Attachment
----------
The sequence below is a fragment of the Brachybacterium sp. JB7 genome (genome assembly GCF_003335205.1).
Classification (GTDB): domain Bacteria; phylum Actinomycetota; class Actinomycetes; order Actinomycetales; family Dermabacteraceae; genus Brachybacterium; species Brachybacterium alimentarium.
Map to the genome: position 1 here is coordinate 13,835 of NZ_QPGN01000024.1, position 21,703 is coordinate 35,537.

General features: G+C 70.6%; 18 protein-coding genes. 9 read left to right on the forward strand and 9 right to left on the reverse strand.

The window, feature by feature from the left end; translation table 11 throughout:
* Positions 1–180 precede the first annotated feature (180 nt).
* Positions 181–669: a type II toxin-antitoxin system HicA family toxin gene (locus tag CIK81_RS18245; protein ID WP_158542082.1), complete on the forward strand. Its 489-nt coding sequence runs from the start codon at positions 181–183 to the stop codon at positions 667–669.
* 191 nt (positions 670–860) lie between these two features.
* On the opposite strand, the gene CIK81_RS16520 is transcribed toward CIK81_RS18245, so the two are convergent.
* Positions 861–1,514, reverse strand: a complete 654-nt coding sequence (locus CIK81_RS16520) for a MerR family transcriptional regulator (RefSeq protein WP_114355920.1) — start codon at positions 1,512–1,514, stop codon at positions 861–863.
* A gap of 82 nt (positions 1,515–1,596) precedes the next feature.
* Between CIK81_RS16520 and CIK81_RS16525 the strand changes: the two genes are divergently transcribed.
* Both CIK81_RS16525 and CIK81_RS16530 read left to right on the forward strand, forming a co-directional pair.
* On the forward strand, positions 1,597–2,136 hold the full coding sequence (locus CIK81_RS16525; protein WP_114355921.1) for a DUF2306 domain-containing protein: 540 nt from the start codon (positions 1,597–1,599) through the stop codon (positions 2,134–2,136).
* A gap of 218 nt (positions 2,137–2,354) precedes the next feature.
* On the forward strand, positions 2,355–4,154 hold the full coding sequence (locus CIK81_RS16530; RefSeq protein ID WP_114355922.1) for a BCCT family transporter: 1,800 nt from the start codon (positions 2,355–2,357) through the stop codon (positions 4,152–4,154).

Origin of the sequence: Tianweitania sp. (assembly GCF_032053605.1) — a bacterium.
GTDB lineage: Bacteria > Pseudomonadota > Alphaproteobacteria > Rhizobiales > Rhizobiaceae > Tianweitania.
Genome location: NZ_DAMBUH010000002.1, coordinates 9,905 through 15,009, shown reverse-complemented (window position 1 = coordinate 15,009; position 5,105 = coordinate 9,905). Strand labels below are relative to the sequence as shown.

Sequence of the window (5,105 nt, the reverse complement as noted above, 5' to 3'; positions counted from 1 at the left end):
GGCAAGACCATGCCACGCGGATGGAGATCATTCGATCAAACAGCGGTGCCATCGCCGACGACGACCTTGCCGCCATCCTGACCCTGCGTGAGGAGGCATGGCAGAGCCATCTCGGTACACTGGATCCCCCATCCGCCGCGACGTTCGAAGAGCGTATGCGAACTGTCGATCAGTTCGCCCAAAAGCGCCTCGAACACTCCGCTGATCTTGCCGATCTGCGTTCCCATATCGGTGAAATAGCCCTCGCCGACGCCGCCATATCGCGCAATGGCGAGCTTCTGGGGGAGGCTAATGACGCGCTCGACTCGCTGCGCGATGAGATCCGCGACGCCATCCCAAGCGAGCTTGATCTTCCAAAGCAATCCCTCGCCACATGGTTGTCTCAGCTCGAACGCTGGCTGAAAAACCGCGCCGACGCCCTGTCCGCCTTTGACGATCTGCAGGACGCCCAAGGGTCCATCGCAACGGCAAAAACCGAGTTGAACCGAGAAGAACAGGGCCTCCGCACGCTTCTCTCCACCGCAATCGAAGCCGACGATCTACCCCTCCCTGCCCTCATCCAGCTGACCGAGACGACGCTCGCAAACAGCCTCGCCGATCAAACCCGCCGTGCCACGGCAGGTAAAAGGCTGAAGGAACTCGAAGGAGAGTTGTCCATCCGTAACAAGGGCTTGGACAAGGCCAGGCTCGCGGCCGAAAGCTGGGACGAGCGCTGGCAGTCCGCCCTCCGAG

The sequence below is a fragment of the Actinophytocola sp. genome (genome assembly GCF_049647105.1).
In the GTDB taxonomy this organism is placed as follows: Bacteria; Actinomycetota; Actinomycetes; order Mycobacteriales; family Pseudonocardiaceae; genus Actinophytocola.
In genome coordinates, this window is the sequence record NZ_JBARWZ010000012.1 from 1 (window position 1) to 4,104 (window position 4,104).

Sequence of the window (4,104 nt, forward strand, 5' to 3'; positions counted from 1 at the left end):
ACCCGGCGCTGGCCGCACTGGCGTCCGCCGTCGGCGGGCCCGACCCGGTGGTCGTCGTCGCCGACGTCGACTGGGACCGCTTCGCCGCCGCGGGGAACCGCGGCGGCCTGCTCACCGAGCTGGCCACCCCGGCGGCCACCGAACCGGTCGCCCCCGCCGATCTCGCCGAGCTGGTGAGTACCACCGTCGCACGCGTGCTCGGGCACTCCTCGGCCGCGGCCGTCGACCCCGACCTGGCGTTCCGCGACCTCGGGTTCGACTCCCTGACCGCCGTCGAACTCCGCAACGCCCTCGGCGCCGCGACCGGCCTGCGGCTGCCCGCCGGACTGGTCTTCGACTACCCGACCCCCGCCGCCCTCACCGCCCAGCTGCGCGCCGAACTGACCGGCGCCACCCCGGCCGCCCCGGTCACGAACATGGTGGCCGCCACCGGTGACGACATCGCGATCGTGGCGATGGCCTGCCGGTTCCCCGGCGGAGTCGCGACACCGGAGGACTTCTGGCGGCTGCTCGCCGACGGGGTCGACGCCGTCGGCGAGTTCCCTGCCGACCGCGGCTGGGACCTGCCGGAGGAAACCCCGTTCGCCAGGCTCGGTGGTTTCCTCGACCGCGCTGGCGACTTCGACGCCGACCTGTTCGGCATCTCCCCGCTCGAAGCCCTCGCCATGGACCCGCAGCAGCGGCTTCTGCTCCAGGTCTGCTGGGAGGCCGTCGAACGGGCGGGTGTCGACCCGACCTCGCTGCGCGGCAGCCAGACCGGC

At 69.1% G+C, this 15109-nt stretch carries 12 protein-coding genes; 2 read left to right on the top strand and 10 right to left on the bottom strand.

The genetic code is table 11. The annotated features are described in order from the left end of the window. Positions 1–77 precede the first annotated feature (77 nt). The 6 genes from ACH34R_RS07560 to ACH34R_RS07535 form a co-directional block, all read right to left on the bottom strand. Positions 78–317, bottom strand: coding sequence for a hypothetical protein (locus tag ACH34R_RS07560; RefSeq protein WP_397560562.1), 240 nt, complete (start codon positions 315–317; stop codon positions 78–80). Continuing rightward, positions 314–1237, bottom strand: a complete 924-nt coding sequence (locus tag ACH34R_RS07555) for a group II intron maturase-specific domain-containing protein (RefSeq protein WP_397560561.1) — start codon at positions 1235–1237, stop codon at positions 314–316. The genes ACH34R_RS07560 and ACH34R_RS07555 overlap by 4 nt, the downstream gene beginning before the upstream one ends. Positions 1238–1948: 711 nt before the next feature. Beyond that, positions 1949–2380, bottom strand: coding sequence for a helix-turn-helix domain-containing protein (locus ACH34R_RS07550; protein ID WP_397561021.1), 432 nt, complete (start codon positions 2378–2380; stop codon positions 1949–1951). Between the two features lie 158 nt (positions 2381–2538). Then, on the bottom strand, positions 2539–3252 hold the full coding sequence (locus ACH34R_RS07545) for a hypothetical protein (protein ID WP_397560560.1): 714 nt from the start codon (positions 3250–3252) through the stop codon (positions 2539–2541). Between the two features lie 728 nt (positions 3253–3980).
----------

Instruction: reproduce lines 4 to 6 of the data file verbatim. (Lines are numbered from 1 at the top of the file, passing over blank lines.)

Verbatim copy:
General features: G+C 70.6%; 18 protein-coding genes. 9 read left to right on the forward strand and 9 right to left on the reverse strand.

The window, feature by feature from the left end; translation table 11 throughout:
* Positions 1–180 precede the first annotated feature (180 nt).